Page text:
http://www.morningstaronline.co.uk/a-8055-More-unemployed-people-in-ever...

 

Mon, 07/14/2014 - 07:27 | 4954826 firstdivision
firstdivision's picture

"announcement by the Espirito Santo family of a sale of 4.99% of the company to an unknown party"

We all know that unkown party == ECB/FRB through their Belgium Proxy

Mon, 07/14/2014 - 07:28 | 4954830 mogul rider
mogul rider's picture

stack rugs not silver

 

you'll be far better off since there will be a shortage of rugs

Mon, 07/14/2014 - 07:36 | 4954840 buzzsaw99
buzzsaw99's picture

gold bitchez? lulz lulz lulz

Mon, 07/14/2014 - 07:52 | 4954860 NoDebt
NoDebt's picture

Would those be the ones you can fly around on with your magic lamp?

Mon, 07/14/2014 - 07:33 | 4954835 firstdivision
Mon, 07/14/2014 - 07:36 | 4954837 buzzsaw99
buzzsaw99's picture

gold bitchez? lulz lulz lulz

Mon, 07/14/2014 - 07:53 | 4954861 GetZeeGold
GetZeeGold's picture

 

 

Someone kick him......he's stuck again.

Mon, 07/14/2014 - 07:40 | 4954843 _ConanTheLibert...
_ConanTheLibertarian_'s picture

Meanwhile, what happened to the Ukraine?

Mon, 07/14/2014 - 07:41 | 4954844 The_Ungrateful_Yid
The_Ungrateful_Yid's picture

Tribe fucking gold again.

Mon, 07/14/2014 - 07:49 | 4954853 fonzannoon
fonzannoon's picture

gold bitchez? lulz lulz lulz

(i'm with buzz from now on)

Mon, 07/14/2014 - 09:50 | 4955187 SheepDog-One
SheepDog-One's picture

I own a few tubes of gold and silver coins myself, but I don't think it's going to do any good really.

Mon, 07/14/2014 - 07:44 | 4954849 Fix-ItSilly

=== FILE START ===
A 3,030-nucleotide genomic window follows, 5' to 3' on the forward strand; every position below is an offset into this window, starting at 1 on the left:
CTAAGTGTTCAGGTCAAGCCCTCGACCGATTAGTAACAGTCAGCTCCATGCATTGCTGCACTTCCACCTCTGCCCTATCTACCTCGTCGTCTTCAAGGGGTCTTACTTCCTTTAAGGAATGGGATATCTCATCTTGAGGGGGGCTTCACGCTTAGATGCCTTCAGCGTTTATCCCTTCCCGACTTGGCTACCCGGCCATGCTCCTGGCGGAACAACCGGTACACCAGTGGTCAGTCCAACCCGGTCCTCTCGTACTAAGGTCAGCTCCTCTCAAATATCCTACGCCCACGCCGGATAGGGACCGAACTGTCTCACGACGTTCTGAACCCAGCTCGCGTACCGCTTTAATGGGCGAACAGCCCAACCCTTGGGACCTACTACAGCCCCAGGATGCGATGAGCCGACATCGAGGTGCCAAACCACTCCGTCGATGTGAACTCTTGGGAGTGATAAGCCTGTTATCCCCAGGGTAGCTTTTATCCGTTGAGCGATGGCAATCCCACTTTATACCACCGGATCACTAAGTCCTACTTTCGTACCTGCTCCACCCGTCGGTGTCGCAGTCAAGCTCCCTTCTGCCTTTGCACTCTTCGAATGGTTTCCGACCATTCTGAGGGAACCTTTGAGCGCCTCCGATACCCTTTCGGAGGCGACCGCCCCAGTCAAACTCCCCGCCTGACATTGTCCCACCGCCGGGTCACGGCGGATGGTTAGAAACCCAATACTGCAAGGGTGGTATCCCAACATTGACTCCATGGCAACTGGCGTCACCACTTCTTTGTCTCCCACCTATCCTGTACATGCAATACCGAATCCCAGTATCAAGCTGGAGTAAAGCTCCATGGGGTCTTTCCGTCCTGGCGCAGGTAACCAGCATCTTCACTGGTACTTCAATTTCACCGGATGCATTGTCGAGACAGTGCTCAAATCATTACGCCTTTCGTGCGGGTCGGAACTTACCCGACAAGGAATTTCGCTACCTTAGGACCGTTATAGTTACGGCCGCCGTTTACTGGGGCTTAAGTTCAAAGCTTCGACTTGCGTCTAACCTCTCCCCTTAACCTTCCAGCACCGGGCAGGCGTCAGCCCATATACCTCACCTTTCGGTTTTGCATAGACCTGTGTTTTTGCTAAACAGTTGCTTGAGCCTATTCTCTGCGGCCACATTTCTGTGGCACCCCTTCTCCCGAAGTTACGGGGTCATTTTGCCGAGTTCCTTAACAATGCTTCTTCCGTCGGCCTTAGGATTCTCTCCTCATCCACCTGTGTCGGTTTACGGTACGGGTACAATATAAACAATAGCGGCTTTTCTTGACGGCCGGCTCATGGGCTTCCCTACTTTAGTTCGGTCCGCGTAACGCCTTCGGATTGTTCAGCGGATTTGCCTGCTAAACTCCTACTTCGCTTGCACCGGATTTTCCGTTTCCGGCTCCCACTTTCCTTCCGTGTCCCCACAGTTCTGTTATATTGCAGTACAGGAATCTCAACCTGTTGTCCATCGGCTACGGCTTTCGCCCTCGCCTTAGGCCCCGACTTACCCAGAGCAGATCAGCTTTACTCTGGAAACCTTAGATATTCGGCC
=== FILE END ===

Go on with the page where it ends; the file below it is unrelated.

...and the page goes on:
Fix-ItSilly's picture

re. Banco Espirito Santo, now there is a "margin loan" from an un-named bank that was used in a process to raise bank capital?  The Bank of Portugal should come clean with its people.

Mon, 07/14/2014 - 07:47 | 4954851 MickV
MickV's picture

It's "Forget last week and the last 7 years Monday!". All is washed away by the weekend, and besides tomorrow is Tuesday!!!!

Mon, 07/14/2014 - 07:58 | 4954865 jubber
jubber's picture

an Antonov AN-26 shot down over Ukraine, futures going fucking nuts...UP!!!! Dow futures now up 80, S&P futures now up 9 Russell up 12...this just makes no sense, Gold down $22...meanwhile Italian Banks red.

Mon, 07/14/2014 - 08:19 | 4954904 jubber
jubber's picture

DOW futures now up 100 points from Friday....sigh

Mon, 07/14/2014 - 08:47 | 4954991 yogibear
yogibear's picture

The bots like it.

Mon, 07/14/2014 - 09:48 | 4955179 SheepDog-One
SheepDog-One's picture

Since the various banking and fund heads + the Fed started saying how worried they are that markets are way too complacent and exhuberant, the DOW is up what, +500 at least? This whole thing is such a joke.

Mon, 07/14/2014 - 13:13 | 4955945 khaproperty
khaproperty's picture

Just heard that Nomura has asked for its 100 Mio. credit to BES.

Could be the end of BES, the Euro and EU.